- Demographics of the area patrolled
- Officer’s duty or function
- Reviews of other officer activities
- Citizen complaints
- Overall work performance
Releasing the department’s own racial equity benchmarks and associated officer data would allow policymakers and community members to further review this issue.
Review and reallocation of the police budget
In 2020, Bloomfield raised the police budget to $17.2 million – nearly 20 percent of the township’s annual spending. Just $2.3 million went to health and human services. Parks and recreation received another $578,000.
Community members have called for a review and a reallocation of the police budget towards programs that increase public safety by improving community well-being. Those could include expanding access to healthcare, creating more green spaces, developing community organizations, and improving local job markets.
The township will begin preparing their budget for 2021-2022 early next year. As of Oct. 12, they have not taken any public action suggesting a review of the police budget and consideration of alternative public safety programs.
Ending qualified immunity
At the June 10 meeting, a community member asked about ending qualified immunity for Bloomfield police officers. Under the rule, police officers are protected from termination unless they violate a specific policy or law.
In response, both DeMaio and Venezia discussed opting the police department out of the state’s Civil Service Act, the law currently guiding how they can hire and fire officers.
“You know, because you wear a badge – you shouldn’t have any immunity. You shouldn’t have any special privilege. You should follow the law that you are paid to enforce,” DeMaio said.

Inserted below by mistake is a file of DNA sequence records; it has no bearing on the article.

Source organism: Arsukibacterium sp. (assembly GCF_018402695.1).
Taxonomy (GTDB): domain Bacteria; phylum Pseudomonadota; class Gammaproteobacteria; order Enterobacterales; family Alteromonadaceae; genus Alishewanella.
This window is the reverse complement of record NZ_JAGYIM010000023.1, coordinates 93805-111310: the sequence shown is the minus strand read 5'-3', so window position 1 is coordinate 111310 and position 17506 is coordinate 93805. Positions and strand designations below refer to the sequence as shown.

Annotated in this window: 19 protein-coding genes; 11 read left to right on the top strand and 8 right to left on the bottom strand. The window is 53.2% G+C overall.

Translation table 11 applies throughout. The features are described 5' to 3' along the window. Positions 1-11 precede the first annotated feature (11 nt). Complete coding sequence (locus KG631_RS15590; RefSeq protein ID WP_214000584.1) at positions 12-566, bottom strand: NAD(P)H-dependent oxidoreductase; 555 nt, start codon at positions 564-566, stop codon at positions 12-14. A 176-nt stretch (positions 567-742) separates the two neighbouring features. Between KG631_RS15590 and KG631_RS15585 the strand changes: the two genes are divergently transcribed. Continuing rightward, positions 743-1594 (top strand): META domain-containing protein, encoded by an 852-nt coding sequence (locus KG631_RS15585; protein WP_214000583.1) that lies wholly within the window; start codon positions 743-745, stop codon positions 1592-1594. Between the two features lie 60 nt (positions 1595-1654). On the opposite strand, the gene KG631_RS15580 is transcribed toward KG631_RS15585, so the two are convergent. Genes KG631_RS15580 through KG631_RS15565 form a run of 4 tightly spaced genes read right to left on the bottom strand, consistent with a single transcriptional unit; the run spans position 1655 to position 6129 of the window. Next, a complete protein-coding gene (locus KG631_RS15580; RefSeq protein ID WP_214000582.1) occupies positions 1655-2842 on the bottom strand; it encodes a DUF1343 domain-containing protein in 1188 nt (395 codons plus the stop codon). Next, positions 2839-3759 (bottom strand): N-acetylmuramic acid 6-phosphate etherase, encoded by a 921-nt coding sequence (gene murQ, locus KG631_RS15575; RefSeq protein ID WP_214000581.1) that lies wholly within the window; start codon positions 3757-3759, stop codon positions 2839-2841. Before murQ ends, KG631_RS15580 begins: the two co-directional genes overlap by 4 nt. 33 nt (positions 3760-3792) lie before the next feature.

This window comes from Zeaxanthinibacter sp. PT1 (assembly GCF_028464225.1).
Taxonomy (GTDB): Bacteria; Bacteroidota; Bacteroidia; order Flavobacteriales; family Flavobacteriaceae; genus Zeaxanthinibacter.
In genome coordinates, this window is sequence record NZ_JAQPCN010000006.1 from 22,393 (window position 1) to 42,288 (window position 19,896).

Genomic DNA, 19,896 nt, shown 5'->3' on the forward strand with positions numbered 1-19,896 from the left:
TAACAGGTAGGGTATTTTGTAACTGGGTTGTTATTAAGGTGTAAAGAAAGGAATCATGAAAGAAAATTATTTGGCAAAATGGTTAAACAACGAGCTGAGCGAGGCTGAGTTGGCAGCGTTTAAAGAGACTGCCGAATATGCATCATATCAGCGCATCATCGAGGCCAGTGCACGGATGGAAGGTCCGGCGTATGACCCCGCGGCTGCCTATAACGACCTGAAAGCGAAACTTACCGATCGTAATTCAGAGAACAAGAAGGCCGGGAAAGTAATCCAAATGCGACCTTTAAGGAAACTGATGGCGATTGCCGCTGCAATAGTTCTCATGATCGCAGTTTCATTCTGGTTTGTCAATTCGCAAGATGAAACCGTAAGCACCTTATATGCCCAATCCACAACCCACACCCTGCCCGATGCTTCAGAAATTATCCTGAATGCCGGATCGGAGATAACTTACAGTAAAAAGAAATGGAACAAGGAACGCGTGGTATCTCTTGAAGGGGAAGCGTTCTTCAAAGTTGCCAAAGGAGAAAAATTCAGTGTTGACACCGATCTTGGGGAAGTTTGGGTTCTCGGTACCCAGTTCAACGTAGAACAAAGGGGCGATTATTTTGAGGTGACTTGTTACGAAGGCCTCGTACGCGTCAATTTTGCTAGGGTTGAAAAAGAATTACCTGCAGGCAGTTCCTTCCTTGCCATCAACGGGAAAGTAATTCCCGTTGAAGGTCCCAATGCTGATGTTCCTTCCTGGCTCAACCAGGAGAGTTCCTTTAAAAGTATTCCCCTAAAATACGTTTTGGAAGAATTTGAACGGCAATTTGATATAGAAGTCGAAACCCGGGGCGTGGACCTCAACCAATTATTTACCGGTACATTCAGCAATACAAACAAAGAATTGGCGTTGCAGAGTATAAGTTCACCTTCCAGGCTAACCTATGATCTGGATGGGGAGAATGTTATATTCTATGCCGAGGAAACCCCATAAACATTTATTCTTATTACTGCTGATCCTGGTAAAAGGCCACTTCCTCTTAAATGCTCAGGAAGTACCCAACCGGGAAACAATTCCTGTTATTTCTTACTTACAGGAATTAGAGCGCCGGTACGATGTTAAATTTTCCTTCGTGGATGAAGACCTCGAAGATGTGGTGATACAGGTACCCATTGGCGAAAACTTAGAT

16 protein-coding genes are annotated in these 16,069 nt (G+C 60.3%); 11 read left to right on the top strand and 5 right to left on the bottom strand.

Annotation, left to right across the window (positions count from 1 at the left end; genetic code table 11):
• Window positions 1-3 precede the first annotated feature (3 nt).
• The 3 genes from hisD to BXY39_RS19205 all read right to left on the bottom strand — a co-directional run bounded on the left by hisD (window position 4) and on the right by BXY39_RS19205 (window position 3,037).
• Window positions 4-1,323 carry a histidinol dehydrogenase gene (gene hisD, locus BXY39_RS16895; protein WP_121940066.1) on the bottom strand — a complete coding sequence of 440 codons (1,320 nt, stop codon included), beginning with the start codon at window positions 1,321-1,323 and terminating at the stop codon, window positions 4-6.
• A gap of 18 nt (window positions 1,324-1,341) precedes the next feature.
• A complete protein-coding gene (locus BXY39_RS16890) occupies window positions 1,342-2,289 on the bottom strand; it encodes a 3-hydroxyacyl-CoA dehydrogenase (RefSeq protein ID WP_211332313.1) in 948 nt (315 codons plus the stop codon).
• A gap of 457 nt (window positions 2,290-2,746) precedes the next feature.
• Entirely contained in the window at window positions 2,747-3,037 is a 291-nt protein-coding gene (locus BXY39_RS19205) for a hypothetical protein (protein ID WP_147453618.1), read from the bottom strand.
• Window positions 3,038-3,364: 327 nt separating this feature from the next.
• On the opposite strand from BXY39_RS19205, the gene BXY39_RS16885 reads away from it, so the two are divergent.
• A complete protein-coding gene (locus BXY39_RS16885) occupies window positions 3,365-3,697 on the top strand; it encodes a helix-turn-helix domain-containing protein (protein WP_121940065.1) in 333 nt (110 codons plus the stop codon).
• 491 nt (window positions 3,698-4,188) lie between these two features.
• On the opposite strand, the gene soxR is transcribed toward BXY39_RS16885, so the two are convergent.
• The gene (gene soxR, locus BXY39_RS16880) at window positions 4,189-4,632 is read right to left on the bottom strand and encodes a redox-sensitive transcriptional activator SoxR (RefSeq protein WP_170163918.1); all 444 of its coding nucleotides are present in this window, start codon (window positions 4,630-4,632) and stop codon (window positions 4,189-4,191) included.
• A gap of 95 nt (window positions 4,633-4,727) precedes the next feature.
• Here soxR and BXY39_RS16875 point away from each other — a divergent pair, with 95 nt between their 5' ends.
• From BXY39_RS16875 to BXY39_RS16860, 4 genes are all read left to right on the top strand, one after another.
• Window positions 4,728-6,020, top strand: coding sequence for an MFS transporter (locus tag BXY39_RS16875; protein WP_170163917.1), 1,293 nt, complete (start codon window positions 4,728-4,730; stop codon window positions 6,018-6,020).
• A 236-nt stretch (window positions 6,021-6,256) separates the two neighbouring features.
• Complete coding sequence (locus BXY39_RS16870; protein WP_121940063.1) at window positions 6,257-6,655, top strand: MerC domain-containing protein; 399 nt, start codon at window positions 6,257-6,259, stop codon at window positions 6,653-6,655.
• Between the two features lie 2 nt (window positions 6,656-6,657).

As of publication, there have been no public statements or actions taken by township officials regarding this issue.
Ending enforcement of non-serious and non-dangerous behavior
The petition called for ending enforcement of non-serious and non-dangerous behavior until less punitive programs could be developed.
In an interview in July, DeMaio said officers did have discretion when it comes to enforcing minor offenses. “It would really free up a lot of their time. And it would make for better relations with the community.”
At a Sept. 21 town council meeting, DeMaio said the department had decreased proactive activity due to COVID-19 and nationwide calls to review policing practices. “We’re seeing a 47 percent decrease in moving and parking summonses from last year at the same time. Our arrest activity is at a 38 percent decrease from last year.”
There have been no indications that the reduction in proactive enforcement is intended to be long-term. In fact, comments made by Venezia in 2016 suggest that proactive enforcement of low-level offenses was a priority for his administration. “I’m a big ‘broken windows theory’ guy,” he told NJ.com.
Christopher Columbus statue
The final issue that was raised at the June 10 meeting was the Christopher Columbus statue located on the town green.
Monuments to Columbus became popular among Italian immigrant communities in the last 1800s and early 1900s at a time when they were the victims of discrimination and marginalization across the country.
In Essex County, redlining maps from a federal New Deal-era agency, highlighted the “undesirable” residents of certain areas, including Italian Americans.
But Columbus was a kidnapper, slaver, and mass murderer whose actions precipitated centuries of violence against indigenous people in the Western Hemisphere. Since June, monuments to Columbus have been taken down in West Orange, Newark, and Camden.
At the meeting, Venezia said he has no problem looking into it. “I have no loyalty to the Christopher Columbus statue,” he said.
Again, as of publication, there have been no indications that township officials have considered the removal of the statue.